The ‘Stop complaining about deforestation, just plant a tree’ argument

Instead of complaining about deforestation on the Internet you should get off your ass, actually do something and plant a tree !

I read this sort of comment hundreds of times under posts about climate change and deforestation. I thought that instead of planting a tree it’s worth addressing this argument in a blog post that goes beyond the obvious point that the person making this comment is complaining on the Internet about people complaining on the Internet, instead of planting trees.

Planting is crucial

First of all, let’s be clear, planting trees is absolutely necessary. Planting and caring for trees is a very powerful action that can transform landscapes and create ecological value for decades to come. This said, planting trees can’t stop deforestation, and it certainly can’t solve climate change by itself, but it needs to be part of any serious climate action plan. A recent study revealed that if we would use all the available space, we could plant 1.2 TRILLION trees across the world and that this would offset our emissions for a whole decade.

We should definitely plant trees, and support companies that plant a lot of trees, like Ecosia. But if we realize the scale of challenge that we’re facing we should definitely do our best to pressure our governments to take action by investing not only in planting new trees, but also in preserving the existing forest ecosystems. And we should do our best to ignite a serious public conversation surrounding these issues. All of this involves a lot of “complaining”.

We’re cutting too much

We’re losing 7 million hectares of forest each year. This means that 3.5 to 7 billion trees are destroyed, mostly in the tropics. Let’s imagine that we’ll somehow manage to replant all these trees, in the same year that they are cut. They will still take decades to grow, but even worse, the forests will take hundreds, if not thousands of years to restore the their biodiversity. Planting a tree in your backyard is awesome, but it won’t bring back the tropical forests that are relentlessly destroyed every second of every day.

When we look at global tree cover, the picture looks deceptive. A lot of the tree cover loss is offset by new growth, a study found out that global tree cover has even increased in the last 35 years. Tree cover, doesn’t equate bio-diverse forests. A lot of the growth is provoked by the warming climate. Tree lines are being pushed in higher altitudes and latitudes. Meanwhile, tropical forests are experiencing constant shrinkage. Furthermore, we should ask ourselves what trees are being planted. Spruce and palm tree plantation also absorb carbon and count as tree cover, but they are not real forests.

Why do we cut trees?

Many people assume that we cut trees to make paper and furniture, but this is only a part of the story. Most of deforestation is happening in order to exploit the fertile soils beneath the forest. 6 out the 7 million hectares of forest that we destroy are converted into agricultural land. We burn the trees, and we plant soy, palm trees and create grazing fields. We can’t replant trees where the land is being used for another purpose. And once the industry has exploited the soil, once the climate and the precipitation patterns have been disrupted, it won’t be easy to grow back the rich forest that once stood there.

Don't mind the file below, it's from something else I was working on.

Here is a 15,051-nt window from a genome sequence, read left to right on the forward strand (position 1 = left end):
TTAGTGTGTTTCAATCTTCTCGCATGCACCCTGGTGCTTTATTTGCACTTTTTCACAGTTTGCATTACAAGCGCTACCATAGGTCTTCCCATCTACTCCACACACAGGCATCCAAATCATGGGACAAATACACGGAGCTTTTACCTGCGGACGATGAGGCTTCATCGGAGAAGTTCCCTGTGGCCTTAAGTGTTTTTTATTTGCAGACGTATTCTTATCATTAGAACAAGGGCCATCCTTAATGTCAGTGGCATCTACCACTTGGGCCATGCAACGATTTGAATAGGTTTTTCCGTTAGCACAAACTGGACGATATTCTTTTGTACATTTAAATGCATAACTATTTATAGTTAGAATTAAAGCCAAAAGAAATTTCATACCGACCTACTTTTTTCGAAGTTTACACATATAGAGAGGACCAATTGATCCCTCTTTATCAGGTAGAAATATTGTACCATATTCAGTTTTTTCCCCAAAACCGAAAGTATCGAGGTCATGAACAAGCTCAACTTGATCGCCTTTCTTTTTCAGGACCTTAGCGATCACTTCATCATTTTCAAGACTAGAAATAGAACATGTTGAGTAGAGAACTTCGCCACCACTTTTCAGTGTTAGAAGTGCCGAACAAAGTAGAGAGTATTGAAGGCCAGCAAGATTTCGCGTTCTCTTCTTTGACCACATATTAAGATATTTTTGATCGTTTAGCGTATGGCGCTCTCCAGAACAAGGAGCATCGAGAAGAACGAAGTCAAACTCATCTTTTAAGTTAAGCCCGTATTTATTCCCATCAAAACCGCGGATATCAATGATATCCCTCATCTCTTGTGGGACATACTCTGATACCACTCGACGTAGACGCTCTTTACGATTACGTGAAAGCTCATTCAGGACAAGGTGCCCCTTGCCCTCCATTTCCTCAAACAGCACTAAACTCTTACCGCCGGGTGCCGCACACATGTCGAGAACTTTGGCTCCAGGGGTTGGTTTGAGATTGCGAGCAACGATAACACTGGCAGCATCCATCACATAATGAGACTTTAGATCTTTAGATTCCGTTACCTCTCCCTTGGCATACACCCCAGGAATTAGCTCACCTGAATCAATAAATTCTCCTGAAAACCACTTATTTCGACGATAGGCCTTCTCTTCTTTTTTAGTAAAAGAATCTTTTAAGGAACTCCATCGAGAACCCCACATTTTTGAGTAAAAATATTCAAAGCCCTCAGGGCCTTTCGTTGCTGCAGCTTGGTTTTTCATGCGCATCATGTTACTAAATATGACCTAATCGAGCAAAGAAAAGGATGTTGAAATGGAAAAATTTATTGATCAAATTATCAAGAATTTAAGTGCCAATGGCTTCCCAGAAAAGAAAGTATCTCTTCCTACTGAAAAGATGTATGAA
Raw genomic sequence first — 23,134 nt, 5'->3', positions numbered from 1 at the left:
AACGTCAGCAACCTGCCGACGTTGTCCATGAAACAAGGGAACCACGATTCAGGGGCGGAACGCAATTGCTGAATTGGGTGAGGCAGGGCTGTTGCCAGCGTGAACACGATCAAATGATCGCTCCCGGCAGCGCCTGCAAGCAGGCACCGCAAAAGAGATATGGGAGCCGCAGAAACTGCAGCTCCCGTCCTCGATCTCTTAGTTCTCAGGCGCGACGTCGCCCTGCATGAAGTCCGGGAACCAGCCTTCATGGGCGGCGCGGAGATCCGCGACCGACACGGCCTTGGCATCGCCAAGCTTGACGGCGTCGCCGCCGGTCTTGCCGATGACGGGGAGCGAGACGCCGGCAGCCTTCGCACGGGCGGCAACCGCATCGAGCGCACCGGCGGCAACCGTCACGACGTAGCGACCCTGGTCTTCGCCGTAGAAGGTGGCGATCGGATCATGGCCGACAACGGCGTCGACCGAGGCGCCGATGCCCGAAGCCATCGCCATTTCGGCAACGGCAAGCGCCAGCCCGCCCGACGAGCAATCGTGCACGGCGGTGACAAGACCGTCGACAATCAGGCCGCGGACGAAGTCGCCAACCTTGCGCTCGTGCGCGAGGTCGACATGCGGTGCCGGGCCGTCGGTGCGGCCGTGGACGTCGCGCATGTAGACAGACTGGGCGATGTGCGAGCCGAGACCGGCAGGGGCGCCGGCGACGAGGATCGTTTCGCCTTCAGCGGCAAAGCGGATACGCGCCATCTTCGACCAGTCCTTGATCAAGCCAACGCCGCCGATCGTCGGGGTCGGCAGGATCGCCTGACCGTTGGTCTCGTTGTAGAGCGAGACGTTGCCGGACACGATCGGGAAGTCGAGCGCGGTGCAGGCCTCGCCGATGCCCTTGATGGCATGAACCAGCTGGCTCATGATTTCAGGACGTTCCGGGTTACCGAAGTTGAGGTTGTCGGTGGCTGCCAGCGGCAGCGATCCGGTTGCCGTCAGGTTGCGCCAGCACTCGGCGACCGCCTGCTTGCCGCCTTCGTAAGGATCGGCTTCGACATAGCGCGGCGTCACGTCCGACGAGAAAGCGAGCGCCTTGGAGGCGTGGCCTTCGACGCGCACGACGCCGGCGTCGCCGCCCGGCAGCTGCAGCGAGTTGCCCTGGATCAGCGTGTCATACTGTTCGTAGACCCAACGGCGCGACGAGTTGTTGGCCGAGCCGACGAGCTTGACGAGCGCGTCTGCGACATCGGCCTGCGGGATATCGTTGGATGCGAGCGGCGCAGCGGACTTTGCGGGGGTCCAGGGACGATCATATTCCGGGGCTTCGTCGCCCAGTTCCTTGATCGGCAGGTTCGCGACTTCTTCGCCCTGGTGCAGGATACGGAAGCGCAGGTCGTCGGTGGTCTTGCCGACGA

‘Complaining’ is crucial

The worst part of the idea is that talking about these issues is completely futile. As if we’re just whining without willing to do anything that could have real consequences. And I understand where this idea comes from. Planting a tree is a much more tangible action than talking about legislation or the corrupt political system. Yet even simply talking about the problems is absolutely necessary and really helpful. You might have noticed that the mainstream news and the most trending stories on social media rarely mention environmental issues, except when there is a big disaster, or on Earth day.

Social media’s role

While social media is the best place where these important discussions can take place, it’s not the most hospitable environment. The algorithms are not working well for reasonable debate, they prioritize simple messages and outrage. So if you’re using social media to talk about these issues or their solutions, know that you’re doing something really important. Media visibility costs a lot of money, and that’s true of social media as well. Even by simply interacting with environmental-related posts you are doing something that has real consequences.

The solutions to deforestation and climate change are going to require huge investments in conservation and a serious restructuring of our laws and economies. This can only happen if a significant percentage of the population is aware of the severity of the ecological crisis.

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